Fact Sheet: Covering All Kids — The Roadmap to CareHealth
While much progress has been made in health care coverage for children, there is still more to do to ensure that the more than 4.3 million uninsured U.S. children have access to health insurance.
Research confirms that coverage for kids matters. Ensuring a child has adequate health care coverage from birth onward helps them grow and develop into healthy, productive adults. Children should not have to live in pain or go without preventive care (such as vaccinations and annual check-ups) just because their parent has lost their job or simply can’t afford health insurance.
According to census data, children of color lack health insurance at the highest rates — with 9.5% of Hispanic children and 6% of Black children lacking health insurance. In states that have not expanded Medicaid, the rate of uninsured children is more than twice as high than in expansion states. In addition, the COVID-19 pandemic has taken a serious toll on the mental and physical health of our uninsured children and highlighted the pressing nature of this issue.
Below are ten policy recommendations to cover our uninsured children:
Make the Children’s Health Insurance Program (CHIP) Permanent
For almost 25 years, CHIP has been an essential source of coverage for children whose parents or caregivers earn too much to qualify for Medicaid but too little to purchase private health insurance.
Expand CHIP Income Eligibility to 300% of Poverty in All States
The CHIP income eligibility level varies across the country. Current rules don’t allow states to expand their CHIP eligibility level even if their legislature and governor want to do so. Expanding CHIP income eligibility would provide consistency across the country.
Eliminate Waiting Periods for CHIP
Currently, 12 states enforce waiting periods for children who apply to CHIP, even though they meet income and other eligibility requirements.
Provide 12 Month Continuous Eligibility for Children in Medicaid and CHIP
Many families experience income fluctuation, but their income does not change substantially or for the long-term. Continuous coverage for 12 months reduces state government administrative costs and labor while helping promote more efficient health care spending.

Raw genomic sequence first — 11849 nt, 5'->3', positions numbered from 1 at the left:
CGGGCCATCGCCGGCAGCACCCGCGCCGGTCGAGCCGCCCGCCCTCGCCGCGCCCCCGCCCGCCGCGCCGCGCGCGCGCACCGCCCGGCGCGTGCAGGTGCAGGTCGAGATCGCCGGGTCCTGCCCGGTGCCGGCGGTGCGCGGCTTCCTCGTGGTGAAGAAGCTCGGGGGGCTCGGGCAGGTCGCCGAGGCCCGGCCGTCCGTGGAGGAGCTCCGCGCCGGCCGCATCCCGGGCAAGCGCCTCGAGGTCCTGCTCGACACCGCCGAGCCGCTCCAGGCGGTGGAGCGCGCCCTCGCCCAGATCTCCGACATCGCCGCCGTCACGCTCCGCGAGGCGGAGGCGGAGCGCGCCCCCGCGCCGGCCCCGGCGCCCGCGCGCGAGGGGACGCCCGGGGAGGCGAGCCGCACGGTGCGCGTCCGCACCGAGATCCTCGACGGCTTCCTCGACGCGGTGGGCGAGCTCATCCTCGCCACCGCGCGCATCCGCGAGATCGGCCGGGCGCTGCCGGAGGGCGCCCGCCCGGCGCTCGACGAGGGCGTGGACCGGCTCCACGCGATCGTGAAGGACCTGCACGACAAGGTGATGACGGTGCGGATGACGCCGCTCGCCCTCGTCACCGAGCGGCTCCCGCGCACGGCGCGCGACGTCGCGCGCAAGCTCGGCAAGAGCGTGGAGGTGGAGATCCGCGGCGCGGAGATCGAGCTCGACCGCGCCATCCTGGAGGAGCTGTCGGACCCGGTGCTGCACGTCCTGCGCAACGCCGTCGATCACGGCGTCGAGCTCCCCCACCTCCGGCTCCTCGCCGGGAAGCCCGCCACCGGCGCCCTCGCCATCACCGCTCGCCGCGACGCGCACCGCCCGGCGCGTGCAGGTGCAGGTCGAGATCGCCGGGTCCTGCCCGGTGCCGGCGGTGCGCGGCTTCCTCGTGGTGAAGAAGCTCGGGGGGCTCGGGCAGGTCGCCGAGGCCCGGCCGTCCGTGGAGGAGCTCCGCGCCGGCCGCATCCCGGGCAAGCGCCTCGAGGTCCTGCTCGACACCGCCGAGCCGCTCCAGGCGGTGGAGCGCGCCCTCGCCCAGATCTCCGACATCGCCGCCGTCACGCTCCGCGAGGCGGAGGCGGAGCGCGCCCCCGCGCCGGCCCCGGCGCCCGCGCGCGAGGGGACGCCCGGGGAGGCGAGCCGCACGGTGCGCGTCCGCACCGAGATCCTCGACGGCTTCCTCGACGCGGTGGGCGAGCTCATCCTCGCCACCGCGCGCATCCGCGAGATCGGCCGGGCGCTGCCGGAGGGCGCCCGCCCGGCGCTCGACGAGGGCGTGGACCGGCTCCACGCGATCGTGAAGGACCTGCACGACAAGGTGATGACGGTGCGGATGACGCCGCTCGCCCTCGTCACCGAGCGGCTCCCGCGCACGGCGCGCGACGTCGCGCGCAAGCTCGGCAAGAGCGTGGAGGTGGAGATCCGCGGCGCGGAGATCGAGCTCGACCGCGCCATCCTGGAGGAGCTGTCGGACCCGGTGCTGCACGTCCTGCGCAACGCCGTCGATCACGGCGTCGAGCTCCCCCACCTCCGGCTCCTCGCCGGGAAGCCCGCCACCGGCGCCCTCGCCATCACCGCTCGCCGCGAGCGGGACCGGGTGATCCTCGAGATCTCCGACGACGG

Provide Continuous Eligibility from Birth to Age 6 in Medicaid and CHIP
Having uninterrupted health care coverage from birth to age 6 gives children consistent access to well-child visits, vaccinations, and specialty care.
Enroll All Eligible Children
Roughly 57.7% of all uninsured children in this country are eligible for Medicaid or CHIP but are not enrolled. We must improve the way we enroll, retain, and renew coverage for children.
Eliminate Barriers to Health Coverage for Children in Immigrant Families
Congress must eliminate structural barriers in our immigration system and other systems to protect all children’s healthy development, including the five-year waiting period for those with legal permanent status to access certain federal programs and determinations of public charge for children.
Improve ACA Affordability by Eliminating the “Family Glitch”
More than 5 million people fall into the ACA “family glitch.” The ACA offers tax credits to make private, employer-sponsored health insurance more affordable, but only helps cover the working individual and not his/her family members who might be eligible for tax credits or subsidized coverage in the ACA Marketplaces.
Allow Families to Buy Into Coverage through Medicaid, CHIP, or the Federal Employees Health Benefits Program (FEHBP) for Their Children
For families who are self-employed, work part-time, or work for small businesses that do not offer health benefits, the ability to buy-in to these programs could provide children with adequate coverage and be cost-effective.
Expand Medicaid in States That Haven’t
Medicaid is the largest insurer of children, covering more than 35 million children in 2020. Children are the least expensive beneficiary group in Medicaid, yet they have the most to gain from comprehensive and affordable coverage. Children who receive Medicaid coverage are more likely to graduate high school, have better health outcomes, and pay more taxes as adults.